He’s been a thorn in the side of the Wakandan government for decades, and it seems like he’s never slowed down his business. It’s never explicitly stated in the film, but based on everything we know about Klaue and his business dealings, it’s hard to imagine there aren’t still other pieces of vibranium out there somewhere, whether they’re in stashes no one will ever find or in the hands of Klaue’s clients. A lot of it may have gone to a single buyer and the Wakandans may have even recovered some of it, but Klaue was good at his job, and that suggests more rogue vibranium is out there.
Everyone exploits vibranium, but no one goes after the heart-shaped herb
Much of the plot of Black Panther revolves around vibranium and its significance to both Wakanda as a wealthy isolated nation and to outsiders as a valuable and potentially deadly commodity. It’s a powerful metal with seemingly endless uses, and Killmonger’s plan in the film largely revolves around getting vibranium weapons in the hands of Wakandan operatives around the world so they can overthrow various governments.
Vibranium isn’t the only extremely powerful resource the Wakandans have, though. They also have the heart-shaped herb, a purple plant that, when consumed, grants the Black Panther his superhuman strength, speed, and durability. Both T’Challa and Killmonger drink the herb during the film, and Killmonger even goes so far as to burn the garden containing the spare plants in an effort to destabilize Wakandan tradition.
Now, it’s possible the herb is just a more closely guarded, harder to cultivate secret, but it also feels like a key part of Wakandan tradition that most people — at least in the ruling class — would know about. With that in mind, why does no one ever try to exploit the plant that gives you superpowers for personal gain? Killmonger could have potentially made a diluted version of it and given out as a kind of super soldier serum to his operatives, but instead he destroyed it. It’s not as plentiful as vibranium, but it still feels like a tough thing to simply pass over.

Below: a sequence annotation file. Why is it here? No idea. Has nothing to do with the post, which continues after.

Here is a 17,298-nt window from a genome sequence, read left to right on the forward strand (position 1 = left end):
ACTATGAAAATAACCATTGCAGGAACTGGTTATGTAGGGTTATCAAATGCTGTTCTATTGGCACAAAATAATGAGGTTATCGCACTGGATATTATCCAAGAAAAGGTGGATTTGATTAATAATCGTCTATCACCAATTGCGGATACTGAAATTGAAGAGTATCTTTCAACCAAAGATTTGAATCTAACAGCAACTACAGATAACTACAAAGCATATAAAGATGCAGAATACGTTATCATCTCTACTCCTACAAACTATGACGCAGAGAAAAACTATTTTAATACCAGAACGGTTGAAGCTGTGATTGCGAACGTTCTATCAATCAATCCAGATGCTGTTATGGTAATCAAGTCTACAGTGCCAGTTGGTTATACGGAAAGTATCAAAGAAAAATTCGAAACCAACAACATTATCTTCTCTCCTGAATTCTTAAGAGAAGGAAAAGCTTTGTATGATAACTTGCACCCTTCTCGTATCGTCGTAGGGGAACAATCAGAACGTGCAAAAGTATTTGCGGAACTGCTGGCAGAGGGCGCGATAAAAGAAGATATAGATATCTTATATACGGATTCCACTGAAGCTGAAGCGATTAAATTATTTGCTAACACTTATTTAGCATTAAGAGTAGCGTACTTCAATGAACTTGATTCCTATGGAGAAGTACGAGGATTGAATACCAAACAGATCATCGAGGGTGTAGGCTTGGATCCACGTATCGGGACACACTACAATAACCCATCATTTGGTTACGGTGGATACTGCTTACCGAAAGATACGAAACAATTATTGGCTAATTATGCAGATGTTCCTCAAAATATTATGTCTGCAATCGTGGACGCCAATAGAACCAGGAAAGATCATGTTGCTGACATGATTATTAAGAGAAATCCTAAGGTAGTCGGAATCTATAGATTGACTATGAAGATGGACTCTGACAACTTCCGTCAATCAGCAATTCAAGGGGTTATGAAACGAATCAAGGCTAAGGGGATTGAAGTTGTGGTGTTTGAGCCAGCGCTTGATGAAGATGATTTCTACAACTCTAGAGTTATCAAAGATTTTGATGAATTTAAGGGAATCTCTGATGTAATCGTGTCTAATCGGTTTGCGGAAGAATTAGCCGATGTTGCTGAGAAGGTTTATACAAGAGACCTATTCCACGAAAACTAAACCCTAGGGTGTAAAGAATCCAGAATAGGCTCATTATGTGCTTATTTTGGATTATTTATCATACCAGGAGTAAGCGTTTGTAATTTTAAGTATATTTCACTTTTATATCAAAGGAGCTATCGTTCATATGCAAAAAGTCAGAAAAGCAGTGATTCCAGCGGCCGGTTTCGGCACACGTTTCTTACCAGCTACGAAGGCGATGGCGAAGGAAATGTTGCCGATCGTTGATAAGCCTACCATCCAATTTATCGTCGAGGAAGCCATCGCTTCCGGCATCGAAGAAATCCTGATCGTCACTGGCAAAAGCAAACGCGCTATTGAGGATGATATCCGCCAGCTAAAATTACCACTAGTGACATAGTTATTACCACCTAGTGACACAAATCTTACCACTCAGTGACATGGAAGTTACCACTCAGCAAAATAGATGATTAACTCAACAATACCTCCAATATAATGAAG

There are probably still rogue Wakandans out there
Though the fight for the throne takes place in Wakanda itself, Killmonger’s plan is a global one, and relies heavily on the Wakandan spies known as “War Dogs” to carry it out. By sending vibranium weapons to various spies around the world, he hopes to begin arming resistance groups and overthrowing governments in the name of Wakanda. Near the end of the film, Killmonger’s new ally W’Kabi (Daniel Kaluuya) informs him that though there is “some resistance” to the plan, War Dogs in New York, London, and Hong Kong are ready to receive their supplies.
Of course, then T’Challa shows up and overthrows Killmonger, restoring his rule of the kingdom and ending the weapons mission, so all seems to be well. Naturally, most of the War Dogs who had planned to follow Killmonger likely would’ve backed down upon learning T’Challa had killed him, and returned to their normal duties. Given human nature, though, and the rebellion of N’Jobu way back in 1992, it seems more likely that at least a few War Dogs would’ve remained loyal to Killmonger’s ideals, which means there are likely still some rebels out there for the kingdom to deal with in the future.
For ‘vegetarians,’ the Jabari seem very cool with wearing fur and leather
One of the biggest laughs in the film comes when Ross, Nakia (Lupita Nyong’o), Shuri (Letitia Wright), and Ramonda (Angela Bassett) go to the home of the Jabari tribe in the mountains to ask their leader, M’Baku (Winston Duke), for help in the fight against Killmonger. As Ross attempts to explain the situation, M’Baku berates him, and tells him if he speaks again he will “feed you to my children.” After a pause to let this soak in, M’Baku says “I’m just kidding, we are vegetarians,” and then chuckles to himself along with the audience.
It’s a great moment, but it’s a little inconsistent with the rest of the Jabari culture as we see it in the film. A self-sustaining people, they’re surrounded by wooden structures and seem to very much live off the land, as evidenced by their leather and fur clothes. If that’s the case, taking the pelts and leaving the meat seems like a waste, unless the meat goes to feed various carnivorous pets.